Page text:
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Cam Oil Clearance

Practical Engine Building

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Discussion and questions related to the course Practical Engine Building

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I picked up a set of used cams, and had the journals re-polished. Now I'm measuring to make sure it's all in spec.

All the journals are within spec, except for one is undersized by about 0.02mm.

Theses cams run directly in the head without bearings. So I can't just use a thicker bearing there.

But, it looks like the clearance range is wide enough, that if I get the cam line-bored to the minimum allowed size. That will set the clearance to within spec, even though the journal is technically out of spec.

Detailed numbers if it helps:

Allowed journal tolerance: 24.96 to 24.98mm

Allowed cam bore tolerance: 25.015 to 25.040mm

Allowed oil clearance: 0.035 to 0.080mm

All journals measured 24.96mm. Except one measured 24.94mm.

So, if I get the head line bored to exactly 25.015mm. That will put the clearance for the bad journal to 0.075 and the rest at 0.055. So they'll all be 'in spec'.

Is this a good idea that will work fine? Or is this destined for failure?

Hi Matt can you give me some detail on the engine and what its being used for and components like rb25 drift use, bs272 cams with 90 pounds spring pressure etc this will help decide what clearance you can give it,

You don't seem to have measured what the cam' tunnel diameters actually are.

My personal thoughts are to run it as is, unless there's some major wear issues, as the cam' jourmals are actually relatively lightly loaded and it's always in the same direction.

TBH, I'd be more concerned that you're using the matched followers, as they do bed in to the lobes running against them, or at least new ones with plenty of anti-scuff paste/lube.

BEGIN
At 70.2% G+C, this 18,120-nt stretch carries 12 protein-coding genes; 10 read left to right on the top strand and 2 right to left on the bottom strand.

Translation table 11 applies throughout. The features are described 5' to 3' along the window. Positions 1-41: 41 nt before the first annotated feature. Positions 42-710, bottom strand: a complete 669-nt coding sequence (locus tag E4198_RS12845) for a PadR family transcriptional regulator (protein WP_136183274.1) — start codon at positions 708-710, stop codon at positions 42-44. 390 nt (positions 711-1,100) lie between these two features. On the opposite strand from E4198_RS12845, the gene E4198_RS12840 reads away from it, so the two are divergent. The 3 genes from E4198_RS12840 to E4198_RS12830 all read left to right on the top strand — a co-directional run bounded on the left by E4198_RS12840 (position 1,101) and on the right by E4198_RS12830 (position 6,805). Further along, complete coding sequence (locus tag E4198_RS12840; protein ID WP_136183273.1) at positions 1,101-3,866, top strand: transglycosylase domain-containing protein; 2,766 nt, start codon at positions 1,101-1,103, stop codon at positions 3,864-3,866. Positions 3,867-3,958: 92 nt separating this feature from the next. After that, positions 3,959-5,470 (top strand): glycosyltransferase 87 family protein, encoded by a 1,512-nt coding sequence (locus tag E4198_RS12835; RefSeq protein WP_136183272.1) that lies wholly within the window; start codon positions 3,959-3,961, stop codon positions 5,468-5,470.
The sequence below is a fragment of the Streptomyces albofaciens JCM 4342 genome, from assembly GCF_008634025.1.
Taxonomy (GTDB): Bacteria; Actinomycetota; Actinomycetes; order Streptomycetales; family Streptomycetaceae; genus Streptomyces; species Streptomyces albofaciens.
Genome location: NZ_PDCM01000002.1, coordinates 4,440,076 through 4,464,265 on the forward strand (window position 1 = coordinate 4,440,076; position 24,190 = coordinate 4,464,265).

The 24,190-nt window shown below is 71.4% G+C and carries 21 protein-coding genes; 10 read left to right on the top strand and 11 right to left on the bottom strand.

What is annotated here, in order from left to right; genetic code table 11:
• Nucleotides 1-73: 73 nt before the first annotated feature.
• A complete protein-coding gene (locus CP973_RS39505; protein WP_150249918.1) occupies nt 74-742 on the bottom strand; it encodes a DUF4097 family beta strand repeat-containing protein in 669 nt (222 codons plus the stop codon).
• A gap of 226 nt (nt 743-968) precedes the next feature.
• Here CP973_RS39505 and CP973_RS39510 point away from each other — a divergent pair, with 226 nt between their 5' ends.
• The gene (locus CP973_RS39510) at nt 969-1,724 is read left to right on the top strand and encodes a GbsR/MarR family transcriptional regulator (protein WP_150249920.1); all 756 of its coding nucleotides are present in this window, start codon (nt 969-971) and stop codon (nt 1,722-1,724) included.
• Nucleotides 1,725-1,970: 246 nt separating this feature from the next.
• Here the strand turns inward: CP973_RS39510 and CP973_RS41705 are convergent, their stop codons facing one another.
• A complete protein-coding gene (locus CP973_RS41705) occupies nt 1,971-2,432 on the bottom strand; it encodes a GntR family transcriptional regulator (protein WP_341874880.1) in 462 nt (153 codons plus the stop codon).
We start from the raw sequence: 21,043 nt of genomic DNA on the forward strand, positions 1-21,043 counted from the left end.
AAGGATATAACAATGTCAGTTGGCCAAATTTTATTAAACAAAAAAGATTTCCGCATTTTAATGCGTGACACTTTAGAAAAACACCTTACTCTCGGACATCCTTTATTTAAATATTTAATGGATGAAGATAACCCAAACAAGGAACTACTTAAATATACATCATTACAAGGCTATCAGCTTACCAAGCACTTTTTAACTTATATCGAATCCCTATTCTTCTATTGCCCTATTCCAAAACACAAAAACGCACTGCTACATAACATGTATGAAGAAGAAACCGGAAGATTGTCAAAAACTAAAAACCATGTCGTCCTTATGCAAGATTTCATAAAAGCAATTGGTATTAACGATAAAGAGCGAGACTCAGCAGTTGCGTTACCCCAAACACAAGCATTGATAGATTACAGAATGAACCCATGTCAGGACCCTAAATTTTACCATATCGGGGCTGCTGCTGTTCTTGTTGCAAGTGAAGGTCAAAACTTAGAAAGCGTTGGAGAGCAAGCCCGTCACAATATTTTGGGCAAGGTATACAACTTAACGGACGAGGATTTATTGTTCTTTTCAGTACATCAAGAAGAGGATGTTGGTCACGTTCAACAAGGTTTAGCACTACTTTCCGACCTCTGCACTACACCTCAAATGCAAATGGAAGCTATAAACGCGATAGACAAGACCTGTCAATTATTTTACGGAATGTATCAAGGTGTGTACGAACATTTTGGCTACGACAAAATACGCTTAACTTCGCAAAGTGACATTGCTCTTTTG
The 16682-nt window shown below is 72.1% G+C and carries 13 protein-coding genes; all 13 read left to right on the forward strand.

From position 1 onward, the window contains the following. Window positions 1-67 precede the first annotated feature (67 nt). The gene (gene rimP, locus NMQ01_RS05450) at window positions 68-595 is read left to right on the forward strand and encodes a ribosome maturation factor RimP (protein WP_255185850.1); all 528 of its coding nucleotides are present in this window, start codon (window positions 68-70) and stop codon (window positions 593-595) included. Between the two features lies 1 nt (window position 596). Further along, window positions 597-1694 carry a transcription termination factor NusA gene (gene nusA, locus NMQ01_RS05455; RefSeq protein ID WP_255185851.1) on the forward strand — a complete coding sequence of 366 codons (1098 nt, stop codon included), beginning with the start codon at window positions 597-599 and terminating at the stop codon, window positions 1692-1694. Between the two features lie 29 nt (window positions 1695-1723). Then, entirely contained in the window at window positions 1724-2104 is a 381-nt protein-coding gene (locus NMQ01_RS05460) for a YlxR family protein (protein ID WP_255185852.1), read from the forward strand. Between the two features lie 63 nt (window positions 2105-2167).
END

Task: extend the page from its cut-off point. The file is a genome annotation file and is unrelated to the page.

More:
@Ross, it's a 2.3 Ford Duratec, for rally use. I'm putting in Cosworth 240hp cams, and Crower valve springs.

@Gord, this motor uses graded followers to set valve lash, so it will be getting new followers by default when I get to that point.

Unfortunately I don't have any way to measure the tunnel diameter. The bore is too large use a hole gauge, and too small for a bore gauge. And even if those tools did fit, there's an extra complication, the bottom edge of the bore is thinned out between the valve buckets, and the cam cap on top is extra wide and with an oil groove all through the center. Which means most tools would be held at an angle just to make contact at the top and bottom so that's an impossible measurement. So an inside micrometer wouldn't be able to reach. I'm sure there's a proper tool out there that can measure it, but I don't have it or even know what it is.

My plan was to measure the cams directly, but then use plastigage to measure the bores. Or to just tell my machinist what size to set it at, and then just trust her.

If you are able to plastigage to check the installed clearance I would do that first, if the cam spins freely and the clearance is within .02 I would most likely run it. this is a tricky one because your unable to actually measure the clearance of both parts and I’m also guessing the machinist would have the same issue. Might pay to ask Them if they are able to do this job as that is a very small amount of material to take out, set up in a line boring bar is very difficult with small diameter holes like this